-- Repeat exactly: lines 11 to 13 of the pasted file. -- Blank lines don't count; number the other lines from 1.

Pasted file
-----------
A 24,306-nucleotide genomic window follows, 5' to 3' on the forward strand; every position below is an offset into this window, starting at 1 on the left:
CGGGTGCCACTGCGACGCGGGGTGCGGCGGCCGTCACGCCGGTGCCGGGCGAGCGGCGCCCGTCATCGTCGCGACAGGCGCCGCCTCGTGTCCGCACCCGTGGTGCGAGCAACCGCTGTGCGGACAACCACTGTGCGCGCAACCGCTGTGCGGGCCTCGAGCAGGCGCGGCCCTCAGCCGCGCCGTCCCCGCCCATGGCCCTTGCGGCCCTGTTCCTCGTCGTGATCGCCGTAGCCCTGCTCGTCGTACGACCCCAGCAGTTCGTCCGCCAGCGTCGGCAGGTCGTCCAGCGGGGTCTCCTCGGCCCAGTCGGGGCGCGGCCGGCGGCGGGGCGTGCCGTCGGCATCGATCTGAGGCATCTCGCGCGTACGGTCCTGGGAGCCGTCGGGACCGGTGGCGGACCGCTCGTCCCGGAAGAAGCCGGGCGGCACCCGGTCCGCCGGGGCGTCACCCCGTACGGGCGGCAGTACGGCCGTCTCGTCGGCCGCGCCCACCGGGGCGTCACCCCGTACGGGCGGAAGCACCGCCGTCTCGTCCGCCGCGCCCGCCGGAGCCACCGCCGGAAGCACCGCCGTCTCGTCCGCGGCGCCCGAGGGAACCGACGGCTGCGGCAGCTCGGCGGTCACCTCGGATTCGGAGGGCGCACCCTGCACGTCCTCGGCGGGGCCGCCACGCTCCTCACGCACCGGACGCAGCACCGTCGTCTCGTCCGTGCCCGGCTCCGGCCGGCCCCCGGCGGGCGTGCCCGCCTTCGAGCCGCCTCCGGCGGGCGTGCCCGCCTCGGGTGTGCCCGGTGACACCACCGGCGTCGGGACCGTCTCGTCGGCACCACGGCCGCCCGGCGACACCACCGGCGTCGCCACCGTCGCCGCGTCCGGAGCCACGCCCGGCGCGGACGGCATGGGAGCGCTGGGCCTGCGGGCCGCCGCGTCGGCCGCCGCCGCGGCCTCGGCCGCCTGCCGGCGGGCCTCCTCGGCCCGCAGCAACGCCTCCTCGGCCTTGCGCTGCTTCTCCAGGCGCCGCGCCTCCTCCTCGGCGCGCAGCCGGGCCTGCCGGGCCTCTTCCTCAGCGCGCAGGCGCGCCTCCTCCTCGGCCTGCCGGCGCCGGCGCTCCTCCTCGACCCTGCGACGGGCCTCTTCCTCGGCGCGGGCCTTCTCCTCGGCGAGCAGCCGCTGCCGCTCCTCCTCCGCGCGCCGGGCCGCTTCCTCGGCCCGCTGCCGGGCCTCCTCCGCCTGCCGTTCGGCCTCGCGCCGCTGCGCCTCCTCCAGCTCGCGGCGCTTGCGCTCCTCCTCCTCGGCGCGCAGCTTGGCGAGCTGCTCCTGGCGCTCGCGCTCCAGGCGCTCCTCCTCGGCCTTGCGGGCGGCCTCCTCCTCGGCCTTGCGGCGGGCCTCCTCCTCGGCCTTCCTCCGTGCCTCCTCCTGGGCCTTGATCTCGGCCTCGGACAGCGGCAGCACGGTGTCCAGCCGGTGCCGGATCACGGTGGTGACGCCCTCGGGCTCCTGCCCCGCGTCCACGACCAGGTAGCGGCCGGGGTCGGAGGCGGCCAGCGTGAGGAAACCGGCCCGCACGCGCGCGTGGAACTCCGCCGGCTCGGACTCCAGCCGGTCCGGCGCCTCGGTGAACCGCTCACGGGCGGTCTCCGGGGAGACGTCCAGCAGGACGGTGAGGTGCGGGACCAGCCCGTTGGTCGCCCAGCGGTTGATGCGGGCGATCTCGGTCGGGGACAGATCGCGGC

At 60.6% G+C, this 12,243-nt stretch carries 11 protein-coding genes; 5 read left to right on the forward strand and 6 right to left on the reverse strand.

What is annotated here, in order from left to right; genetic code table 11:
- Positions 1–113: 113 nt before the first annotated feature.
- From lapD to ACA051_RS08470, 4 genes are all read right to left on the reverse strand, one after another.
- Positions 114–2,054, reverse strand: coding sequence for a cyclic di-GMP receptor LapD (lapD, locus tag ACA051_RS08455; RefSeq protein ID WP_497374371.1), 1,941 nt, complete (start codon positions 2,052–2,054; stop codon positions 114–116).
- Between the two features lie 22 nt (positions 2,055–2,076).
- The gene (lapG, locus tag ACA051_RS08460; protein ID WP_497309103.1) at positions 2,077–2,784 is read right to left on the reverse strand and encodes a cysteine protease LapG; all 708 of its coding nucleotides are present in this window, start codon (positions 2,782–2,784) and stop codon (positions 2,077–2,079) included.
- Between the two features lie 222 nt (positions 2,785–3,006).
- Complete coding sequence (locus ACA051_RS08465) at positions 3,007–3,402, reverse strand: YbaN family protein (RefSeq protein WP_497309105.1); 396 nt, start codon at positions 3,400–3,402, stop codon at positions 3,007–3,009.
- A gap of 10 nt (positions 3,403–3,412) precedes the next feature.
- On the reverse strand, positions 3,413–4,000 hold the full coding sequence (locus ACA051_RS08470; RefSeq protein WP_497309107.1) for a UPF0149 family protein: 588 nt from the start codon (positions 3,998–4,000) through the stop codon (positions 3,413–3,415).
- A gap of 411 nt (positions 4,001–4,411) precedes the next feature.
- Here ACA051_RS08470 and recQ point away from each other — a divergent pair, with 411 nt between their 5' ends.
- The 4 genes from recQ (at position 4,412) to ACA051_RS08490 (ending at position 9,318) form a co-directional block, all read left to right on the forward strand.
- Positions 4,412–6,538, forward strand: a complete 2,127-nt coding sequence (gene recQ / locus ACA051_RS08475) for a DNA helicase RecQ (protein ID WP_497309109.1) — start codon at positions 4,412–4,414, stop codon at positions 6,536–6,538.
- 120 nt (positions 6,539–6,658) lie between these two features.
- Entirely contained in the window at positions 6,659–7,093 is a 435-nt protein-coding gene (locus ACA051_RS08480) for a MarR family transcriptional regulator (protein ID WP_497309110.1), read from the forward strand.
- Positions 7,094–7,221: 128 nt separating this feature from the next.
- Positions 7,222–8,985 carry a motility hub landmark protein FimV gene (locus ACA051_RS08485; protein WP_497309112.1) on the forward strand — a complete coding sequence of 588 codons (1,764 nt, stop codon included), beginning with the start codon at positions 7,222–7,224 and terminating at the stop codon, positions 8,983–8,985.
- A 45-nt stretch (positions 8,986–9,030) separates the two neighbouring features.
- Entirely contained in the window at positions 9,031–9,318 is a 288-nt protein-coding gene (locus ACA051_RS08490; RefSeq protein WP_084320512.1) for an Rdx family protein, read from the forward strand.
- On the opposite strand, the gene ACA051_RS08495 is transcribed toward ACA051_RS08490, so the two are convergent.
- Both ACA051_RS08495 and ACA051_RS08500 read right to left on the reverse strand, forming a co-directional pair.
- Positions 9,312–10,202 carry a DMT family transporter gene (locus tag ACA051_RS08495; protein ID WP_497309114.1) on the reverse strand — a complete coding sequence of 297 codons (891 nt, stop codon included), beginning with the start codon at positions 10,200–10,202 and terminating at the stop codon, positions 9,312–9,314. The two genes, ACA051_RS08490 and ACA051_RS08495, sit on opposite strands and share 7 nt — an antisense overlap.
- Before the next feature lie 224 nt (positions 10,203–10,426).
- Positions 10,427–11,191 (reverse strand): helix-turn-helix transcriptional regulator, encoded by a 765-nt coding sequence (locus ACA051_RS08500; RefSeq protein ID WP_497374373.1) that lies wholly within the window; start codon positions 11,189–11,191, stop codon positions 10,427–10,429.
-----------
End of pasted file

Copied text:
- Complete coding sequence (locus ACA051_RS08465) at positions 3,007–3,402, reverse strand: YbaN family protein (RefSeq protein WP_497309105.1); 396 nt, start codon at positions 3,400–3,402, stop codon at positions 3,007–3,009.
- A gap of 10 nt (positions 3,403–3,412) precedes the next feature.
- On the reverse strand, positions 3,413–4,000 hold the full coding sequence (locus ACA051_RS08470; RefSeq protein WP_497309107.1) for a UPF0149 family protein: 588 nt from the start codon (positions 3,998–4,000) through the stop codon (positions 3,413–3,415).